Friday, March 31, 2017

Pianos Falling From The Sky

There are those who feel that we live in a time of great peril and I reckon they're right, although I expect that it could also be said of all the time that has come before today, the only constant being change and all that. I don't think the current upheaval we see in our politics, for instance, is any more or less a harbinger than anything else, but it's nevertheless impossible to read the headlines on some days and not feel that the end times are near.

I'm not the first one to point out that perhaps the biggest difference between the present and the past is that we are now able, through the explosion of information technology, to instantaneously learn about all manner of awfulness around the globe, making what was once halfway around the world into something that feels like it has happened in our own neighborhood, to people we know, and that indeed it may even happen to us, as if we didn't have enough to fear. And I suppose that those fears are, at some level, reasonable: bad things can happen anywhere at any time. I could, in this moment, fall victim to a piano falling from the sky.

Of course, that's no way to live, ducking falling pianos, but we all do it to a certain extent, worrying about this world gone mad. The joke I sometimes tell, and sometimes nearly get slugged for telling, is that the difference between your phobias and mine is that mine make sense. And when I can step back, when I can emotionally disengage for a moment from my fears of the day, I see that much of the upheaval we see, and peril we envision, emerges from folks arguing about their fears, each telling the other that their fears are right or wrong, when the truth about fears is that they are all simultaneously reasonable and unreasonable. It's a frustrating truth, of course, but one with which humans have always had to live one way or another.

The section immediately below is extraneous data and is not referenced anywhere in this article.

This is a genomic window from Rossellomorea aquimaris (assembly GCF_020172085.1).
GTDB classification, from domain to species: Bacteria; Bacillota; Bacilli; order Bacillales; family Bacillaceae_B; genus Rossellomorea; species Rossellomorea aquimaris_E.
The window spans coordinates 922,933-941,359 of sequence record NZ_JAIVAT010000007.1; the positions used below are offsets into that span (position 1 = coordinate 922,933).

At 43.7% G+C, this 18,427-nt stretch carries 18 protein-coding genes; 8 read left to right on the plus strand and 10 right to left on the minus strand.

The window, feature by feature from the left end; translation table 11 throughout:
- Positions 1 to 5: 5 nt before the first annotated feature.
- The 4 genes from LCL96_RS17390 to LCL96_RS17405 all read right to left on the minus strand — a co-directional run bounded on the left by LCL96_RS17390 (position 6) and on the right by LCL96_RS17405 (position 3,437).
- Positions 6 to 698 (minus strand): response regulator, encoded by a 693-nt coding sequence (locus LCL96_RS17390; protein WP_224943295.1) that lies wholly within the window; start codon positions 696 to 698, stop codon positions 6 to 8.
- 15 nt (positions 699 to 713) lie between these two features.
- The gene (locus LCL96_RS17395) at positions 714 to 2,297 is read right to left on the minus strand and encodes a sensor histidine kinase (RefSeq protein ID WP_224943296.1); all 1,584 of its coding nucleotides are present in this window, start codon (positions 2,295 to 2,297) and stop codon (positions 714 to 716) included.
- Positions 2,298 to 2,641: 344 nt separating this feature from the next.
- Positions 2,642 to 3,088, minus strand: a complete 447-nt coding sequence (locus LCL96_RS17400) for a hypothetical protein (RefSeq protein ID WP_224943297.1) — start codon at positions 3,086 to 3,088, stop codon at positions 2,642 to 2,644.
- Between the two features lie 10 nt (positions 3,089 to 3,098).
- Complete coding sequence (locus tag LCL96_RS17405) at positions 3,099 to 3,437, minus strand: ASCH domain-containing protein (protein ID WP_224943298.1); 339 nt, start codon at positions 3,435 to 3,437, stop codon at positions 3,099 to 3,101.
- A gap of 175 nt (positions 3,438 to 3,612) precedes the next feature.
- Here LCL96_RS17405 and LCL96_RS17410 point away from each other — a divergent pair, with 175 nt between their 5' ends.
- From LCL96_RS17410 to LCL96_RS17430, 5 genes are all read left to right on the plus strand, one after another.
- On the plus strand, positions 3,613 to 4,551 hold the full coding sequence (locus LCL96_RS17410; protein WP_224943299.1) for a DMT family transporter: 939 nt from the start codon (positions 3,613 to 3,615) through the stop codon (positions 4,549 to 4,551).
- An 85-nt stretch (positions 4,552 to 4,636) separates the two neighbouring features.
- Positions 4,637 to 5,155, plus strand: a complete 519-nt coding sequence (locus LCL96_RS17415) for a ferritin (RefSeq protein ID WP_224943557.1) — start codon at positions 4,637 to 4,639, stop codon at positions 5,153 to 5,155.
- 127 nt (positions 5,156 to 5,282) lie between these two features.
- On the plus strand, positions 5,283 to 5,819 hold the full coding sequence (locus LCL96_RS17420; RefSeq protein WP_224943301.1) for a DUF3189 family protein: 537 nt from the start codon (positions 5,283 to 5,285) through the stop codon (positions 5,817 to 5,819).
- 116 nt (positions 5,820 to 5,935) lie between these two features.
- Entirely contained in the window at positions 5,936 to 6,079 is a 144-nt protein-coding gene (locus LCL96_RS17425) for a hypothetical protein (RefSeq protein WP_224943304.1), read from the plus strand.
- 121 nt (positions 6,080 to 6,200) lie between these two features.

Shortly after the most recent presidential election, a four-year-old said to me, "I hate Donald Trump." I knew that he was echoing something he had heard from the adults in his life, so I said, "Oh no, what did he do to you?" He thought for a moment, then said, "I guess nothing . . . I guess I don't hate him." His wasn't the only comment along those lines during those first few days that rocked our politically progressive corner of the world and in my role as an important adult in these children's lives I strived to remain unafraid as I listened to adult fears as filtered through children. There was a part of me that craved the sort of "innocence" or "ignorance" that allowed my preschool friends to so easily set their fears aside, but I realize that I would just be trading one set of fears for another because they are all just pianos falling from the sky. 

No, fear is a sucker's game and we're all suckers, but the good news is that we're all afraid of different things. As adults who no longer fear the dark or the monsters under our bed, for instance, we help our children by listening to their fears from our mature place of fearlessness and it strikes me that this ought to be the way we can help our fellow adults as well. We all know that we will never successfully argue someone else's fears away, that fears are stronger than facts. The only thing that has ever worked to rid oneself of fear is to talk about it, to examine it, and to know that there are others who care about us who don't share our fears.

The problem, I think, is that we've found ourselves in a place in which we tend to be increasingly surrounded by those who share our fears, segregating ourselves into communities both physical and virtual that echo, ramping it up, making our phobias both more real and more terrifying. If the goal is to feel less afraid, we're not doing ourselves any favors as we become even more convinced that there is a falling piano with our name on it.

There are plenty of things to worry about. As Mark Twain said, "Those of you inclined to worry have the widest selection in history." I'm tempted to say that it's truer today than when he wrote it a century ago, but of course, I'd simply be proving the point of my joke across decades instead of just across the aisle. There are always pianos in the offing.

I can't tell anyone how to feel, but I can listen. I can't prove that you're wrong, but I can listen. I can't eliminate fear, but I can be there for your fears and you can be there for mine, and through your example, and only through your example, only through your fearlessness, can I become a little less afraid. That's why we need each other.

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Thursday, March 30, 2017

"I Already Know That"